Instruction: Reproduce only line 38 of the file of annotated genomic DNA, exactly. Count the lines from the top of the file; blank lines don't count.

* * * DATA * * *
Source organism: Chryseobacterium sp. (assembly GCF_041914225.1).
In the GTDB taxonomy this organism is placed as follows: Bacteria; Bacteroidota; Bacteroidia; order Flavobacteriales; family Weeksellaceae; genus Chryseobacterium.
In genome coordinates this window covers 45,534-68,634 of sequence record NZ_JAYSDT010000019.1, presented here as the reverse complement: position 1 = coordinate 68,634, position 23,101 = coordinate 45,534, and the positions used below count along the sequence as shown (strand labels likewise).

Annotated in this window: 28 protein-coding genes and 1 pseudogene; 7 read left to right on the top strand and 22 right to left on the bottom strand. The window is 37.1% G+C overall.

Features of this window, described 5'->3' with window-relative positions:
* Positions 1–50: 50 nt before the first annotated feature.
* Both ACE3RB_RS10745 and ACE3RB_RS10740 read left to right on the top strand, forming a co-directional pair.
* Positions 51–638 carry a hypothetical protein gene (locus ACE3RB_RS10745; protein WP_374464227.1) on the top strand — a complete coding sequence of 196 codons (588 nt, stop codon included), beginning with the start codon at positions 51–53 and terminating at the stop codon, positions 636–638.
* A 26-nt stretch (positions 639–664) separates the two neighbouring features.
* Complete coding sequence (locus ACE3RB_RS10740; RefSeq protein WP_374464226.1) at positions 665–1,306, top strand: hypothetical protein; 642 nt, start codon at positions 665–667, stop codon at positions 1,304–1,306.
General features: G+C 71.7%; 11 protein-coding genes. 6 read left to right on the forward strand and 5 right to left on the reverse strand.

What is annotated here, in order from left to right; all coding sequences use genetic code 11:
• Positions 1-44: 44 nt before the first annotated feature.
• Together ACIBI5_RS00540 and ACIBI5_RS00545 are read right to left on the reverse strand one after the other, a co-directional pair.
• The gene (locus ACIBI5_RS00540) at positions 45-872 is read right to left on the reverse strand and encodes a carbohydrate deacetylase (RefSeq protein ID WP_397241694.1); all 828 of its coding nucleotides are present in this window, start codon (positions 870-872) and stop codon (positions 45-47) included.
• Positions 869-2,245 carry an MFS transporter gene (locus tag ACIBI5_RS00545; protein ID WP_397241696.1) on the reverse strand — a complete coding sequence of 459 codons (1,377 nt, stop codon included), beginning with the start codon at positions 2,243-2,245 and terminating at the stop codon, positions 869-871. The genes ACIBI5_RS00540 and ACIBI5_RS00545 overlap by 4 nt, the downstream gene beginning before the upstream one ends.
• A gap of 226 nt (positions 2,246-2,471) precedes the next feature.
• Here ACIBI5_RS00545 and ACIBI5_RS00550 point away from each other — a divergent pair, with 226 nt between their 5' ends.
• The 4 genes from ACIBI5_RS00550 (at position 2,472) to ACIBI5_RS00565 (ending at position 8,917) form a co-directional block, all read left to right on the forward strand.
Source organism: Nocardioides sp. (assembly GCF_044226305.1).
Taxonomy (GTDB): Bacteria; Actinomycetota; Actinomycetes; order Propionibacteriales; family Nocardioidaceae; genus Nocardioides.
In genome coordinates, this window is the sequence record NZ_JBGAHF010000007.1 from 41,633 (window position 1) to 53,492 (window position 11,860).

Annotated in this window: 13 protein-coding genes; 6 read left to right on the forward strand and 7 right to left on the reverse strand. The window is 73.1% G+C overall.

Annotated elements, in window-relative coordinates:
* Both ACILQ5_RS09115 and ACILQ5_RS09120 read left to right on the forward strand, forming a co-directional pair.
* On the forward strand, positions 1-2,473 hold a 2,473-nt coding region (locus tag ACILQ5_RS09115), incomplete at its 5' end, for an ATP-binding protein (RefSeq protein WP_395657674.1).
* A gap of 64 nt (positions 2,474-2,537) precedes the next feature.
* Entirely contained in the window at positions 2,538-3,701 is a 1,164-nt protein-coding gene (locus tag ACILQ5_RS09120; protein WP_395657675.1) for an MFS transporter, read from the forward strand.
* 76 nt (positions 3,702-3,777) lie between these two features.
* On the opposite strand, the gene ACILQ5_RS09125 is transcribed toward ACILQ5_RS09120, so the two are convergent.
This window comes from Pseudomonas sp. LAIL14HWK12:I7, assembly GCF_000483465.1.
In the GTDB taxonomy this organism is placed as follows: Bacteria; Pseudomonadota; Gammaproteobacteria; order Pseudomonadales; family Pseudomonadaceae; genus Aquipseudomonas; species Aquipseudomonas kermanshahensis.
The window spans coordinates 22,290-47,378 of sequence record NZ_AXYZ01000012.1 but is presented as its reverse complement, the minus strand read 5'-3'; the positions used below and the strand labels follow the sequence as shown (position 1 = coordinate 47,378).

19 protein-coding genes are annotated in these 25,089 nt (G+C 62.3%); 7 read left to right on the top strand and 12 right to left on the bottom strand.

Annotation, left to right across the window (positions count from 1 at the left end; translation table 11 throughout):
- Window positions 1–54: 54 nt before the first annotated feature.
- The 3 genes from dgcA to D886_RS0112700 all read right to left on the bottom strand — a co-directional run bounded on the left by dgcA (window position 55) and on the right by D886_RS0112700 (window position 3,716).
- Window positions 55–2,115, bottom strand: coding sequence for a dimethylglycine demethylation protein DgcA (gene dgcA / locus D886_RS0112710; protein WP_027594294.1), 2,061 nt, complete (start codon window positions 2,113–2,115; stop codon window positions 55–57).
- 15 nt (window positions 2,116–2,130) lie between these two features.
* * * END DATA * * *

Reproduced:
- Window positions 55–2,115, bottom strand: coding sequence for a dimethylglycine demethylation protein DgcA (gene dgcA / locus D886_RS0112710; protein WP_027594294.1), 2,061 nt, complete (start codon window positions 2,113–2,115; stop codon window positions 55–57).